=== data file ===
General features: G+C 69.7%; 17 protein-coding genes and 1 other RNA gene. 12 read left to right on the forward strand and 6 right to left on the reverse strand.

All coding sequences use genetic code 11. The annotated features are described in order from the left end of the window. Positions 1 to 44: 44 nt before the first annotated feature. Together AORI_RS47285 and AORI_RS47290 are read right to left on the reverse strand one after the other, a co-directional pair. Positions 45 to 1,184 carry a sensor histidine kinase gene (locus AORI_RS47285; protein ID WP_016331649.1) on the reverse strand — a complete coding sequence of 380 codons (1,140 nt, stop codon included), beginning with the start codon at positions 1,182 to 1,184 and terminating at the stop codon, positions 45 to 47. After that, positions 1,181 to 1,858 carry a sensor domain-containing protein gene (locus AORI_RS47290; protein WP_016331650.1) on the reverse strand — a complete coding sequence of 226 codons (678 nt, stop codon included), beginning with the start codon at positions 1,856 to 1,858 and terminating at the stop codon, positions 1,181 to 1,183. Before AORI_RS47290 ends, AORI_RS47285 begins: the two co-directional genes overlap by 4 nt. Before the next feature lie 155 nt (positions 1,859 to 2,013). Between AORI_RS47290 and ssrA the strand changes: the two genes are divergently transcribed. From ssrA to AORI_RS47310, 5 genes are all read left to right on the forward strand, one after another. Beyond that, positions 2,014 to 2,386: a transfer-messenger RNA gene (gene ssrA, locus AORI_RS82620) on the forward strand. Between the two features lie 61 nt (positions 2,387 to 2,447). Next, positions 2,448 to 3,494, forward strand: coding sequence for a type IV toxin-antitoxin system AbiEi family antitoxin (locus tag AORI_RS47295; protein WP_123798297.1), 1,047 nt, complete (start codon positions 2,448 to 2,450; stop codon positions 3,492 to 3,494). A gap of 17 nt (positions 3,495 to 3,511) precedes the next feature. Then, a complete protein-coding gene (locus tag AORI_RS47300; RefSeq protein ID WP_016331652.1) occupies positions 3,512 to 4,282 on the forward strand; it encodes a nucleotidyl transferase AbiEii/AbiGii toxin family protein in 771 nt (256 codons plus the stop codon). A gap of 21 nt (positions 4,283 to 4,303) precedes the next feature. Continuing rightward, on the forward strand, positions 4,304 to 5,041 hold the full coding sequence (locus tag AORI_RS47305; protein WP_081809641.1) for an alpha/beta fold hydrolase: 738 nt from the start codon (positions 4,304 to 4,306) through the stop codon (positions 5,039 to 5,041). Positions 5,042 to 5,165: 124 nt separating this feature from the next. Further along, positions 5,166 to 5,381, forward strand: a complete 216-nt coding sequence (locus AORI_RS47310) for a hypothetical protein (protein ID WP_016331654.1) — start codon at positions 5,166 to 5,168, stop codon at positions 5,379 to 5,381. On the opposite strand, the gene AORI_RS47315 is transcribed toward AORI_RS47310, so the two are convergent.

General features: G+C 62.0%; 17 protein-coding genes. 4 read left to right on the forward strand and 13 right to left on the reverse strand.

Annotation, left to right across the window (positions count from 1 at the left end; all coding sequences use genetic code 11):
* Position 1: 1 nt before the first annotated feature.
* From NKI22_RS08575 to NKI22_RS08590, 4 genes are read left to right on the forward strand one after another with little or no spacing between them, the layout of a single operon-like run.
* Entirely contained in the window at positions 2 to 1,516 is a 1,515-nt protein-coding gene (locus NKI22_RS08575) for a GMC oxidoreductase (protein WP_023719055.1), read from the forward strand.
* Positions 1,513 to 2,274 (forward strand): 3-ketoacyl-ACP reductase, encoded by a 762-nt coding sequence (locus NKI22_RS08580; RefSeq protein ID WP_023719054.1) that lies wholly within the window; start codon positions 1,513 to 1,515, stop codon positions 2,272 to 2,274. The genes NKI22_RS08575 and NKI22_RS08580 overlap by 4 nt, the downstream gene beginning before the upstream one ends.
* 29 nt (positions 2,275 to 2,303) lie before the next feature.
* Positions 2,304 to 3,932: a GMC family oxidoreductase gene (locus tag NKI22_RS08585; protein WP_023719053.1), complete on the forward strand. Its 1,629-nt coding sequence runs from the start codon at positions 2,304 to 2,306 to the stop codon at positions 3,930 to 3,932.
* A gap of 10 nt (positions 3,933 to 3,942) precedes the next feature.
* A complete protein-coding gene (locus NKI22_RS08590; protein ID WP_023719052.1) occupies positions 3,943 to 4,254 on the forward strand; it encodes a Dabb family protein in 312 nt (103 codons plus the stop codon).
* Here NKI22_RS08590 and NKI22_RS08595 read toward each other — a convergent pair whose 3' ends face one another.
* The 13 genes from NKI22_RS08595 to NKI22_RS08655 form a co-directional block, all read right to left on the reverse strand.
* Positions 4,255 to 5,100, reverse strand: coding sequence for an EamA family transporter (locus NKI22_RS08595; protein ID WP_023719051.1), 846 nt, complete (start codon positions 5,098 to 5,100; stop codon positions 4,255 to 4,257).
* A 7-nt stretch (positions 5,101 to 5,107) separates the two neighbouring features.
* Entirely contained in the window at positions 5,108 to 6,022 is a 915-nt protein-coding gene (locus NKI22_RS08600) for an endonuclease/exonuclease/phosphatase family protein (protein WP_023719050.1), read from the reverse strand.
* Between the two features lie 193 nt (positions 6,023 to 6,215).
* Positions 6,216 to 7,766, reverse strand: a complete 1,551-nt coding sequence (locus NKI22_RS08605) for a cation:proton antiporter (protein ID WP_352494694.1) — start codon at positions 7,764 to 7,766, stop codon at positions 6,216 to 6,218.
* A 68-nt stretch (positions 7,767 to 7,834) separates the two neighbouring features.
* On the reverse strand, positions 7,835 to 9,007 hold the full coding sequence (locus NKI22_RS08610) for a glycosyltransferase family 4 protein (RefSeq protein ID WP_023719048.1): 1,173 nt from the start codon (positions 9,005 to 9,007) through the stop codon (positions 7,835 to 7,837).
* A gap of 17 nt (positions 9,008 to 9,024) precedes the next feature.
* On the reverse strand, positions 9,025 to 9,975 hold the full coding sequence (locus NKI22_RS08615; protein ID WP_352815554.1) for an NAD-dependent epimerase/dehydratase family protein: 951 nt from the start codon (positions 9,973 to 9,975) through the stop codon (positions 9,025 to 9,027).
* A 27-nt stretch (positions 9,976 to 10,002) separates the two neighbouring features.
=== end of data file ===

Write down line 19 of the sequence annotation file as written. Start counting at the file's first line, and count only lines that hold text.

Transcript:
* Positions 6,216 to 7,766, reverse strand: a complete 1,551-nt coding sequence (locus NKI22_RS08605) for a cation:proton antiporter (protein ID WP_352494694.1) — start codon at positions 7,764 to 7,766, stop codon at positions 6,216 to 6,218.